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Declining exports
By: Syed Shujaat Ahmed
Pakistan’s total exports between the fiscal years of 2013-14 and 2015-16 experienced a decline by almost USD5 billion. During this same period and same global market conditions South Asian Countries such as Bangladesh and India in particular along with Vietnam witnessed increase in export market share of those commodities in which Pakistan was once having a respectable ground. Even the market access facilities such as provision of GSP plus status by European Union (before Brexit), United States and countries with which Pakistan has free trade agreements, is not able to help arrest declining exports.
This decline in exports was because of various reasons. These reasons as reported by various studies include shortage of skilled labour, energy crisis, institutional rigidities, market imperfections and weakness in physical infrastructure. Outlook of such type may particularly be important because of Pakistan’s exports being highly concentrated both in terms of commodity groups and markets. For example in 2013-14, textile had 54pc of the total share of exports which increased to 60pc in 2015-16 due to status of GSP Plus which was given by EU. This status thus helped in diverting number of textile exports towards EU and UK.
It is also worth noting that Pakistan’s export destinations are minimal with 70-80pc exports going to these countries (USA, China, Afghanistan, UK, Germany, UAE, Bangladesh, Italy, Spain and France). The current political shift which has taken place in USA, Afghanistan, UK and Bangladesh means this number is on decline. On this decline in exports it is worth to note that since early 1990s major structure of exports remained same and there has neither been any significant change in the composition of exports nor high significant change in export market.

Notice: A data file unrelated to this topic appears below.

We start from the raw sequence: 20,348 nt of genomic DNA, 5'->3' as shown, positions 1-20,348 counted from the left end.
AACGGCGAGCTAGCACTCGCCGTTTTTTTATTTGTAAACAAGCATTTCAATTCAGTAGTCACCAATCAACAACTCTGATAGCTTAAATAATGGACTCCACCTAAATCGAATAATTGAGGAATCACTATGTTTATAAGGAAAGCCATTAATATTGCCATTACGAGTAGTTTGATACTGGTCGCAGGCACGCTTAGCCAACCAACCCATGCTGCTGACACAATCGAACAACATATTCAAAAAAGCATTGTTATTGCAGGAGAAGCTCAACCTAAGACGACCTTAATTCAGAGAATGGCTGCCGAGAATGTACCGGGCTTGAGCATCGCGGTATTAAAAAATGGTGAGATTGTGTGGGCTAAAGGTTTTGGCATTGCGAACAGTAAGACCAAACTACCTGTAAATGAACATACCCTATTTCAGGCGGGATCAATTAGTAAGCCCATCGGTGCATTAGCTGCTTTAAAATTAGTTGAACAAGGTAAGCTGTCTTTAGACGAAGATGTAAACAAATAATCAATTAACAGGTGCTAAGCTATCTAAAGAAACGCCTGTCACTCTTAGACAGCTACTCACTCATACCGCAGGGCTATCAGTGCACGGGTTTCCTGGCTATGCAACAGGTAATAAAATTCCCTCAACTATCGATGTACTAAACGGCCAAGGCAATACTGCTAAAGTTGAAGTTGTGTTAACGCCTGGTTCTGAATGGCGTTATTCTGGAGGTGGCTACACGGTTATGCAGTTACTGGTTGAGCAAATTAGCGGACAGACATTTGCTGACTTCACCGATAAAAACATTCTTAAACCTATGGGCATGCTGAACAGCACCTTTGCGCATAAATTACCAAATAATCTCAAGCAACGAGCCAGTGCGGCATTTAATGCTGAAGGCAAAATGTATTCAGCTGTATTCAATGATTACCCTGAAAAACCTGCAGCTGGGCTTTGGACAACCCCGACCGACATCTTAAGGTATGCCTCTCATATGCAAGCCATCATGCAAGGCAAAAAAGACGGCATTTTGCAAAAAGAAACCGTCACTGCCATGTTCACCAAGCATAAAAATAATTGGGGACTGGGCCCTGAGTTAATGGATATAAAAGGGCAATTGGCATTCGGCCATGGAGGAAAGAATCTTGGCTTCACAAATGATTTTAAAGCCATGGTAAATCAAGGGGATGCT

To further highlight challenges in export, Sustainable Development Policy Institute (SDPI) conducted a brief survey and highlighted various challenges which are being faced by exporters, manufacturers and service providers. These challenges not only prevented new entrants in export market but also caused decline in exports.
First, there is lack of planning and coordination between all the associated ministries and departments which are involved in either exports or facilitating exporters. Second, time to prepare and pay taxes is one of the biggest challenges it takes over 300 hours per year to prepare and pay taxes. Third, export development fund is under the control of ministry of finance which also adds additional regulatory pressure. Fourth, institutions linked to trade facilitation for example Trade and Development Authority (TDAP) being one of the concerned authorities is not following its mandate.
Fifth there is a weak government support in understanding certification processes for exporters who intend to export to developed countries. Beside this certification process, there is also a weak government support for exporters in becoming part of supply chain (e.g. marks and Spencer’s and Zara). Sixth, there is lack of foreign direct investment (FDI) when it comes to export oriented industries. Seventh, there are issues in accessing quality human resources which can lead to productivity and efficiency. This thus results in low and costly output. Eighth, there are institutions like Small and Medium Development Authority (SMEDA) but there is no implementation of that research by SMEDA itself.